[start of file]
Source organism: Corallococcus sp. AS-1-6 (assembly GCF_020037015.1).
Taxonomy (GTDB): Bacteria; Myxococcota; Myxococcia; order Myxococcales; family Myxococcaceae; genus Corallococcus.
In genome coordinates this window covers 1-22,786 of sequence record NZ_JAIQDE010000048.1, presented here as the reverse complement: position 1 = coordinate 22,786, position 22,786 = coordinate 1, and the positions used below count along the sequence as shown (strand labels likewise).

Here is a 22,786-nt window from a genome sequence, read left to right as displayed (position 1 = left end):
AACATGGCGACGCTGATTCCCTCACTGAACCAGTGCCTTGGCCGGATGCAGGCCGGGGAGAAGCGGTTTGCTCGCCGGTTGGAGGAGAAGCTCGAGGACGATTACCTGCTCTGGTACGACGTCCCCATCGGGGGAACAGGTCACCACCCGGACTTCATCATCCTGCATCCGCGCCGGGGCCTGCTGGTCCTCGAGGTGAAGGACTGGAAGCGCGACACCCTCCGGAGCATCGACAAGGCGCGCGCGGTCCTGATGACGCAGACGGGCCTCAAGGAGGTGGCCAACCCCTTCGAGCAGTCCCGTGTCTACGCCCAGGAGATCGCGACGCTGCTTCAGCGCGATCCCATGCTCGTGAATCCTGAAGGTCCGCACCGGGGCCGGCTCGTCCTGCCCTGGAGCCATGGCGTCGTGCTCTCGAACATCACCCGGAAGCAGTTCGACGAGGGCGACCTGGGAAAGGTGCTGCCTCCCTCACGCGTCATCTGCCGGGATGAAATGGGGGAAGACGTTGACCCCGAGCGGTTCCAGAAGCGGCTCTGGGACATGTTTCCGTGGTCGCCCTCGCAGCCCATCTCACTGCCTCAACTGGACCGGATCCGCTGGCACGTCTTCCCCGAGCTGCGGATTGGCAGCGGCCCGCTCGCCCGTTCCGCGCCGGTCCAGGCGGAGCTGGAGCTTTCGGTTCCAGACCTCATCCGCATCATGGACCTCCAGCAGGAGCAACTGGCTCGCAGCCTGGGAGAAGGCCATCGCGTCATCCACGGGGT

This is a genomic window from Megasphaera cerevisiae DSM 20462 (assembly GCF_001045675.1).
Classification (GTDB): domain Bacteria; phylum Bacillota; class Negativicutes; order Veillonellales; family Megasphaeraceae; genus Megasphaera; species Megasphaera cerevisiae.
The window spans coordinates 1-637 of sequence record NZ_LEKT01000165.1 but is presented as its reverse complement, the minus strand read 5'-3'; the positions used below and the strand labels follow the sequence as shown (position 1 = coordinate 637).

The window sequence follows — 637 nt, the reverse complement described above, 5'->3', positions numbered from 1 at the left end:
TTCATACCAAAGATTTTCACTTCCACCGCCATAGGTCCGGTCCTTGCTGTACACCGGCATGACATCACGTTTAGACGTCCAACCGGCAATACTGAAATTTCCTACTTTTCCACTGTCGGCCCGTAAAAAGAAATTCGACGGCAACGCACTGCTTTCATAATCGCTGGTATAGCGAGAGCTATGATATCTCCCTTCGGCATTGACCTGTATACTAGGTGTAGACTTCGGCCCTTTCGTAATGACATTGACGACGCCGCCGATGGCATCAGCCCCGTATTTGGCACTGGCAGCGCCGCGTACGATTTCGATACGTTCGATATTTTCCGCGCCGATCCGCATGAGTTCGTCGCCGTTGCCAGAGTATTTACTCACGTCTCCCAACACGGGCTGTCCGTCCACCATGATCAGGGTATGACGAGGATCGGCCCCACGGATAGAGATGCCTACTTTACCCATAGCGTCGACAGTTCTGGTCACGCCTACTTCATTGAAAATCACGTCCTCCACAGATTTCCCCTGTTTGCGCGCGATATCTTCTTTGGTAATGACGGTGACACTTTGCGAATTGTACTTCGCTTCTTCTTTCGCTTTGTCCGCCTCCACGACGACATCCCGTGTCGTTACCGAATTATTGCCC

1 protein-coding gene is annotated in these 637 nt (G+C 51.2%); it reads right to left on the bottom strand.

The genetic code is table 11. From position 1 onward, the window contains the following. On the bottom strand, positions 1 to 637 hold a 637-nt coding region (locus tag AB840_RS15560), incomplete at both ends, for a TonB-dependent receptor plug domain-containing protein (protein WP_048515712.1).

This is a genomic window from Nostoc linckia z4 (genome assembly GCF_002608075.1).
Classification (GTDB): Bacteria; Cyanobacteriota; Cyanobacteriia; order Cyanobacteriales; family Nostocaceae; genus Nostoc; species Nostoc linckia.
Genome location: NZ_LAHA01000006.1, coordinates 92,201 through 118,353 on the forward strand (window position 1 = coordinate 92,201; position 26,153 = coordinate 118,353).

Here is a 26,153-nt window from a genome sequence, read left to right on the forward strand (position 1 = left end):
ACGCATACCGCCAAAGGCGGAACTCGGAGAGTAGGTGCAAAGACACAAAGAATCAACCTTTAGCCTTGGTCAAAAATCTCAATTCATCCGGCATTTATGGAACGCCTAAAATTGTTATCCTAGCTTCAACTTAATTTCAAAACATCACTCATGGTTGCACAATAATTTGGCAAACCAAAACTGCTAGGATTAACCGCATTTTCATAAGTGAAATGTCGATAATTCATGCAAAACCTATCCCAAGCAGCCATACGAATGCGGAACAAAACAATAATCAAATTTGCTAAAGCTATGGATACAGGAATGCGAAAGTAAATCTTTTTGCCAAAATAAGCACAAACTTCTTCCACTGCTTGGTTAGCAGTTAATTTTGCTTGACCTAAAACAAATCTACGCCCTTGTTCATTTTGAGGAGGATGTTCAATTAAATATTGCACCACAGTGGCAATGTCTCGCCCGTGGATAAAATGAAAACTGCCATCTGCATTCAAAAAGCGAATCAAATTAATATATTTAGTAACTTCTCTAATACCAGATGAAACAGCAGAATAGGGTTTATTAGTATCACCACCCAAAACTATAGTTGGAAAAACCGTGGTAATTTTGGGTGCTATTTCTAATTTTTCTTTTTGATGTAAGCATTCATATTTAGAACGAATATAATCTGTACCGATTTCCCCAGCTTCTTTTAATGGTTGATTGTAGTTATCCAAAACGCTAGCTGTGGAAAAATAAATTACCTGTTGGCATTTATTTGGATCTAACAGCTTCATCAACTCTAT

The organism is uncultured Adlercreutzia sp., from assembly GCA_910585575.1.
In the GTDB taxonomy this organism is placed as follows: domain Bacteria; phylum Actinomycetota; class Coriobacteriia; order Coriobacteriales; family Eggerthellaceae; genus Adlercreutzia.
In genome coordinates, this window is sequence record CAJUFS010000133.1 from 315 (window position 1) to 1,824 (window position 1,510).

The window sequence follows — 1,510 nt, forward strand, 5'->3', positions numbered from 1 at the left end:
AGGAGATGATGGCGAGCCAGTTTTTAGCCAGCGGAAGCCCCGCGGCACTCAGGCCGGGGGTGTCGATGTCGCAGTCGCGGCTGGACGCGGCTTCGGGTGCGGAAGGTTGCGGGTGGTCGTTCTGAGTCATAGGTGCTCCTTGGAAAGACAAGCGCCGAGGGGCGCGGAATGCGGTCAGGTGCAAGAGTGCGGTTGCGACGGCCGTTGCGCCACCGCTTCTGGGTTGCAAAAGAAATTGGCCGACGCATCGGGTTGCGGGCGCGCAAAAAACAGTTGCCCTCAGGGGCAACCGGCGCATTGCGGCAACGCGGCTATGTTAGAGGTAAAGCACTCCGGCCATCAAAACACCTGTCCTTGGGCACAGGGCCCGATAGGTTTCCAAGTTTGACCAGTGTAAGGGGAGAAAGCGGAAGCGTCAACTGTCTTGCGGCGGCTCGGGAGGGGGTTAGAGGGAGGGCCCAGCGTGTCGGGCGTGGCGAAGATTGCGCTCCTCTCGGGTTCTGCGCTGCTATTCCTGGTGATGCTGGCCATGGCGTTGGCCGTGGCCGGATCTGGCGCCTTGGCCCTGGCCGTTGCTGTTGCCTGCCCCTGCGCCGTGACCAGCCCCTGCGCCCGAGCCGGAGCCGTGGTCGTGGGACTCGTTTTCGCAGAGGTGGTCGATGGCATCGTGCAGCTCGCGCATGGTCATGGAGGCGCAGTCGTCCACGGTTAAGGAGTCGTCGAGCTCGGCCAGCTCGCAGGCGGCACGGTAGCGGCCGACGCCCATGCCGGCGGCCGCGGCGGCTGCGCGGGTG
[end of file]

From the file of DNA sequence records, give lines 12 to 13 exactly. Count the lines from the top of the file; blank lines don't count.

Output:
The genetic code is table 11. From position 1 onward, the window contains the following. On the bottom strand, positions 1 to 637 hold a 637-nt coding region (locus tag AB840_RS15560), incomplete at both ends, for a TonB-dependent receptor plug domain-containing protein (protein WP_048515712.1).

This is a genomic window from Nostoc linckia z4 (genome assembly GCF_002608075.1).